After a day off for rain and recuperation (my foot was hurting, of all the things), it's back to chipping away at the deck today.

Already got a bucket and a half. Found my rhythm now and working my way along the starboard side.

Have also cleaned up the old glue on the foredeck with an angle-grinder and a fine scotch-brite pad.

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Why is it that someone only says "Thank you again for your patience and understanding" when you really (and justifiably, IMHO) have had no more patience or understanding left.

Please note that if your clock did not automatically repeat an hour last night, your clock is working correctly. Daylight savings time is wrong, not the clock.

Ich finde übrigens, wir sollten so langsam das Handshake-Emoji 🤝überarbeiten:

Like I thought, the rest did not come off as easily. Lots of chiseling, then switching to an oscillating multitool with blade attachment.

Several people offered suggestions and some even lent me tools and products to try.

To remove the leftover caulking, a pressure washer works to some extent, but takes ages and a lot of water, so not efficient enough. Perhaps a stronger one might work? Several other ideas to try.

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Today I've started the epic task of chiseling off our 20 year old and well and truly fuckered teak deck.

So far, so good, but I doubt it'll all be as easy as it was on the anchor locker lid.

The great thing is, it's glued, not screwed, and separated reasonably well from the moulded non-slip gelcoat pattern that had been slumbering underneath, protected from the sun for two decades, and thus like new. After some serious scrubbing, that is.

Sailing is cool because you're basically giving the sea the finger and telling it "ha ha, you can't kill me". Until it does, that is.

A free font, HyperLegible from the Braille institue. for those with poor vision and to be unambiguous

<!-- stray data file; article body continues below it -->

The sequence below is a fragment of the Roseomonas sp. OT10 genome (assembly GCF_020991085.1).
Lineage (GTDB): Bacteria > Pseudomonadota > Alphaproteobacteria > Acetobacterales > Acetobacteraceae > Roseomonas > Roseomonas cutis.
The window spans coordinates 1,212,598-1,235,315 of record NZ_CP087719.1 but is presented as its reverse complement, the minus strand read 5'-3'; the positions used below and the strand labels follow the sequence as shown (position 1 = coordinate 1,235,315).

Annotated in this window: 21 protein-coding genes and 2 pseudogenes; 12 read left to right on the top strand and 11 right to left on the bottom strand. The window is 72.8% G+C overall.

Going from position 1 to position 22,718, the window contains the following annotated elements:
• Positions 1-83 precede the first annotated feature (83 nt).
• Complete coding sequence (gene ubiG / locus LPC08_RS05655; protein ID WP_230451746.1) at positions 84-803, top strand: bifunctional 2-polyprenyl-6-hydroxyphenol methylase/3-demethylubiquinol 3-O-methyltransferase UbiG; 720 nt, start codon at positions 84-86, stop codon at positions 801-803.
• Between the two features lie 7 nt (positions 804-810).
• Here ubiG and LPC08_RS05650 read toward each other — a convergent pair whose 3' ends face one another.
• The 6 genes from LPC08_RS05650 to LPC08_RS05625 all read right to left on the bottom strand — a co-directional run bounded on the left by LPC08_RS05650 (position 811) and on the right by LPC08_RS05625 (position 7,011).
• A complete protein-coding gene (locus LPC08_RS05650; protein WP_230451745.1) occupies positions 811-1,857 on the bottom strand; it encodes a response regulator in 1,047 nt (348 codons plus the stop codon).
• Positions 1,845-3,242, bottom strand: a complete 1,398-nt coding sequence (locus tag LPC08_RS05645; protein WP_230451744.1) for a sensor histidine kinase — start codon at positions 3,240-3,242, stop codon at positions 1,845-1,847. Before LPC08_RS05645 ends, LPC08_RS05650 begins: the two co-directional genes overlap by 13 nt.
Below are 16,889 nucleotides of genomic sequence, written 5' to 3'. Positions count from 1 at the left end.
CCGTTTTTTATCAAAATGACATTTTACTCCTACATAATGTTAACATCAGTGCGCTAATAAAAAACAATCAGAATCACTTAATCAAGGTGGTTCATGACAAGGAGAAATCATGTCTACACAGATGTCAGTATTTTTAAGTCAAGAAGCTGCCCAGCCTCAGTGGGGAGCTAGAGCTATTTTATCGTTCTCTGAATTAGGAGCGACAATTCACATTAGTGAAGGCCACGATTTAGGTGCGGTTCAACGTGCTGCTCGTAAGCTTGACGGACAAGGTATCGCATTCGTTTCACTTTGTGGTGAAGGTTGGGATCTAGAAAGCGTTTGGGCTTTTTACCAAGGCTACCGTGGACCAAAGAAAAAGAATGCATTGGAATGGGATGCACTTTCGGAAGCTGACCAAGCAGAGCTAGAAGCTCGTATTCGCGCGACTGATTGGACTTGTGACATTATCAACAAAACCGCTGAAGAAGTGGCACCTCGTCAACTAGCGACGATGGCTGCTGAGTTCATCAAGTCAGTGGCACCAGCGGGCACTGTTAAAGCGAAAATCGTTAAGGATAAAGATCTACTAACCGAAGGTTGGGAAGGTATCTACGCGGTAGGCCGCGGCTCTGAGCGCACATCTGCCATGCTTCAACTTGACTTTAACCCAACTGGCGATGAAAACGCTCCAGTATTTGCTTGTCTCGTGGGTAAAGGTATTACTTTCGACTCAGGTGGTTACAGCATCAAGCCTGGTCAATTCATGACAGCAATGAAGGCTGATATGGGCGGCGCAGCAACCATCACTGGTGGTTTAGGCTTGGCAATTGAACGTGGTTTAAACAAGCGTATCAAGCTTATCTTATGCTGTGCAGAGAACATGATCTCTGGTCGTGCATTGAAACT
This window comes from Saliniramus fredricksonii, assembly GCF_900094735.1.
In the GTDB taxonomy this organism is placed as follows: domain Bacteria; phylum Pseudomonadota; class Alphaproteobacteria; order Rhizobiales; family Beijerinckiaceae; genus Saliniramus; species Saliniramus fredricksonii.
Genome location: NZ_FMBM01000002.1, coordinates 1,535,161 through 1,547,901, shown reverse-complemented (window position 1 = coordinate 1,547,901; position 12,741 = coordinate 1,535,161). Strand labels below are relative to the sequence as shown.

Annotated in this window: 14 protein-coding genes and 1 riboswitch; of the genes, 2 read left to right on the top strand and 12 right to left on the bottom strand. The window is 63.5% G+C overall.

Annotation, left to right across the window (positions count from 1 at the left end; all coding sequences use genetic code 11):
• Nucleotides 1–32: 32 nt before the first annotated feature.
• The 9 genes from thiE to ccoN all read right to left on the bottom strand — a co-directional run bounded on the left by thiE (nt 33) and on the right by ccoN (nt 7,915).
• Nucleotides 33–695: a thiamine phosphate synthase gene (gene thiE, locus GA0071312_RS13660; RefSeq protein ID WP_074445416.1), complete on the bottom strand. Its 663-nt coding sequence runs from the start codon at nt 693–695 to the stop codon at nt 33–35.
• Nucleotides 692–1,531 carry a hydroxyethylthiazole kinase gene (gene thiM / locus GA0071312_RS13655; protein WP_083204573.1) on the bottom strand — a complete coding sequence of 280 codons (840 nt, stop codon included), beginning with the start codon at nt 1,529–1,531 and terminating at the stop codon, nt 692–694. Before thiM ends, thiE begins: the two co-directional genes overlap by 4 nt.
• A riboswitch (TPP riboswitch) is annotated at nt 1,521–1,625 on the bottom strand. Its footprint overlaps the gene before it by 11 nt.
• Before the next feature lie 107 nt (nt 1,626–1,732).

Today's xkcd is something I've been thinking about myself. I can't recall when I've last smelled an actual rotten egg, if ever. They keep pretty well aboard!

If I found one, I'd expect it'd smell like a volcano or like our toilet hoses.

Reminder to help :peertube:#PeerTube attain their goal for live streaming

They are almost there and this feature could be a big one for getting people to move over from YouTube and Twitch. Every euro helps and will go towards making PeerTube better and better

Well, the previous owner of this #macintosh Classic II liked to play some #flightsimulator I see! Impressive how good it can look with just 1-bit graphics. #retrogaming

Winter is coming. We've test-fired our diesel air heater one chilly and humid morning and today I'm cleaning and pickling the watermaker, which needs to be done to protect the membrane from funky sealife growing in it during the winter months where we don't need it.

Dark skies today. And after sunset a violent cold front came heeling the boat over and lighting the sky up.

At least the boat get's clean!

A friend of mine who teaches elementary school, taught her class, “don’t yuck my yum”

It was like a class mantra, all the kids knew and understood the phrase. So, if a kid brought a bean burrito for lunch, and another kid said “gross! I hate beans” burrito-kid could just say “don’t yuck my yum”

It became the perfect phrase when one student liked something another student hated it. Quickly, it moved from the tangible (food, smells, textures) to the intangible (music, religion, quality)

By the end of the year “don’t tuck my yum” was woven into the culture of the class. They actually used the phrase LESS by then, because yuckers would check themselves before tearing anyone down.

And that class of second graders moved to third, secure in the knowledge that it’s ok to love the things you love, even if other people don’t.

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